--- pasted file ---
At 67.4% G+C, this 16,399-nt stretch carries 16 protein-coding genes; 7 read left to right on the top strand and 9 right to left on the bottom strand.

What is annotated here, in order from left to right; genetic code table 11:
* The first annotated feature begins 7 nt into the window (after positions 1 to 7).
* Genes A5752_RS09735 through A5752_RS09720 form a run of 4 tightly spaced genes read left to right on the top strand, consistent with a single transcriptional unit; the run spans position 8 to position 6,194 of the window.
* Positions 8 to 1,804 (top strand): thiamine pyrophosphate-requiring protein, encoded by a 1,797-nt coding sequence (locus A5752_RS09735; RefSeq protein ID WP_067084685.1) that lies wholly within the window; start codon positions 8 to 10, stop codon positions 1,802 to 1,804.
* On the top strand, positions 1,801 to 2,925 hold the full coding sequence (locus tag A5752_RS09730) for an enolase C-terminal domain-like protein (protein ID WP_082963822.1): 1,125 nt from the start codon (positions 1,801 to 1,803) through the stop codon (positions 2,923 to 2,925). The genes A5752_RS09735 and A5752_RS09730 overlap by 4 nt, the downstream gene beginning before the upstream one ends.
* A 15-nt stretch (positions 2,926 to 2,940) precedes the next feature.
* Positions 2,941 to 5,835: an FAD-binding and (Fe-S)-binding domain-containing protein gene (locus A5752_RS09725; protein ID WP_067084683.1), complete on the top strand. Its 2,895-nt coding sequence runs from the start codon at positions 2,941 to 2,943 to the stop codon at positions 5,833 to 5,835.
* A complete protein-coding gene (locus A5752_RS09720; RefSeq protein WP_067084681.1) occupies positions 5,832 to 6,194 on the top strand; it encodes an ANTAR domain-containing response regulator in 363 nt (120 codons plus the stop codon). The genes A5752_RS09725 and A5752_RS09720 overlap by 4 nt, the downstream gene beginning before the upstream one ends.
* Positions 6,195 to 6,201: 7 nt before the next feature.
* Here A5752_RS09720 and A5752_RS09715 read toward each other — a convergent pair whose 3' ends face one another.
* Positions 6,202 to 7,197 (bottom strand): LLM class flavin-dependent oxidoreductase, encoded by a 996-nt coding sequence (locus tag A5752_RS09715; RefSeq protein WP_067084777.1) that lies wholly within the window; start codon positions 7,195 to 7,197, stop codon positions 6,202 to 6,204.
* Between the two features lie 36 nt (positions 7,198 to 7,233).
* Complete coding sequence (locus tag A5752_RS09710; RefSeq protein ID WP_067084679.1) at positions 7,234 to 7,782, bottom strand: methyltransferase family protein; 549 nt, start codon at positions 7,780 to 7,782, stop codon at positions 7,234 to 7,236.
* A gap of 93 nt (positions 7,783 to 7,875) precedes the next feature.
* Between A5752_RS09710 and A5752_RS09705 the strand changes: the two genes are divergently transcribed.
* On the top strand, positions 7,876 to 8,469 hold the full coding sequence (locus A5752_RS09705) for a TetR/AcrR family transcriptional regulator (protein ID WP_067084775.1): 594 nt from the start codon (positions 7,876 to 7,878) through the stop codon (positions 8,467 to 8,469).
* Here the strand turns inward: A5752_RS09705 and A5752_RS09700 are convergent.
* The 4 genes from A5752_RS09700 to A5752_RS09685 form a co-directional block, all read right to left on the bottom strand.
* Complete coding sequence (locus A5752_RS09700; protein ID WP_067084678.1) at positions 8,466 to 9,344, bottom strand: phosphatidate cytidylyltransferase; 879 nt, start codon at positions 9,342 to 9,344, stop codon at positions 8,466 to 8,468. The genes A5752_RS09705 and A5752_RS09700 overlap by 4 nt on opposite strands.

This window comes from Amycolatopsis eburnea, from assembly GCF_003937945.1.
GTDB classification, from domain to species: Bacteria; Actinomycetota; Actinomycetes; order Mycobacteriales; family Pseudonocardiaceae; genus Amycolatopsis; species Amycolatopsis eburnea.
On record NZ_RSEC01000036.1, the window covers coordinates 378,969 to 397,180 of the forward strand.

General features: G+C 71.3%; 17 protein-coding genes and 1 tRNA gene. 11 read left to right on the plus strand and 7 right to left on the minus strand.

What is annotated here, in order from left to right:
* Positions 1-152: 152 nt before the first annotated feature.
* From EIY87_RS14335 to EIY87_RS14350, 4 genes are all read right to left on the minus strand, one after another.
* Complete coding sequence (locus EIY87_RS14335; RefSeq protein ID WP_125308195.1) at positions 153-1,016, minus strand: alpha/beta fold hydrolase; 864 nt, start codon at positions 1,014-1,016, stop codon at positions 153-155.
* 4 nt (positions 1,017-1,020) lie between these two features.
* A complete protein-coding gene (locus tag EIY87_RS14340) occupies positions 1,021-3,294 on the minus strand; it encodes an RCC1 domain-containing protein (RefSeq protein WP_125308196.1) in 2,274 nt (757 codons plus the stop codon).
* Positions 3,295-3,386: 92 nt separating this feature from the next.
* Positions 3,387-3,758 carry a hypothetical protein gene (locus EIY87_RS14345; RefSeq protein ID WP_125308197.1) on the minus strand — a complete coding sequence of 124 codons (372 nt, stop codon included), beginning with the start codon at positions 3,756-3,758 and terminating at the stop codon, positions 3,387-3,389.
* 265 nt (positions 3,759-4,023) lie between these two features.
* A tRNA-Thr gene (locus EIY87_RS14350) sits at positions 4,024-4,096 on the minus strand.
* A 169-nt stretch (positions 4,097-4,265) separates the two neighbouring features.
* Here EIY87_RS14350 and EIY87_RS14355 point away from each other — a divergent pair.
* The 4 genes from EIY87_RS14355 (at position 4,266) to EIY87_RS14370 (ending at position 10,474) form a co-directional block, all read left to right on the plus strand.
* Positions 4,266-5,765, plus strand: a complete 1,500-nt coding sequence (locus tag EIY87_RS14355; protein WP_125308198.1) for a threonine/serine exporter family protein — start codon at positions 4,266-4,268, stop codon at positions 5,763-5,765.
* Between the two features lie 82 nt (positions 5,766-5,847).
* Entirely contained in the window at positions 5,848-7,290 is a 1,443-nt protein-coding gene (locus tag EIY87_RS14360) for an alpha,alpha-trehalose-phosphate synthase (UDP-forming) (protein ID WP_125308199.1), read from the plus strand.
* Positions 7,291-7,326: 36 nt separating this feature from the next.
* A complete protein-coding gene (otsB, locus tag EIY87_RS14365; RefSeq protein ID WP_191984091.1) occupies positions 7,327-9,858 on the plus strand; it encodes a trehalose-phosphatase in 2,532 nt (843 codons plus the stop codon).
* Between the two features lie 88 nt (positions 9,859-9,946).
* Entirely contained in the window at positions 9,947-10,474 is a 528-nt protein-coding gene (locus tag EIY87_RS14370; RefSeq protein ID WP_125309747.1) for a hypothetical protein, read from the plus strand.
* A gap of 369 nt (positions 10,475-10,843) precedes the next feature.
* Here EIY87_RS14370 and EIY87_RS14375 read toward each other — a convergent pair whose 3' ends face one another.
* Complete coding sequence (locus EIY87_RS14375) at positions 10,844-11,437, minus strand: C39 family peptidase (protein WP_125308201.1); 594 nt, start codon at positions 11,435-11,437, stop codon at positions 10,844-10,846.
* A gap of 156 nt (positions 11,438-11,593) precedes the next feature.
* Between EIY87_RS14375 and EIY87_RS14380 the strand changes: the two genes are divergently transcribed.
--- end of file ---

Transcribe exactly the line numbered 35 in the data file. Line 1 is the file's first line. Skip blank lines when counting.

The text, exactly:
* A 169-nt stretch (positions 4,097-4,265) separates the two neighbouring features.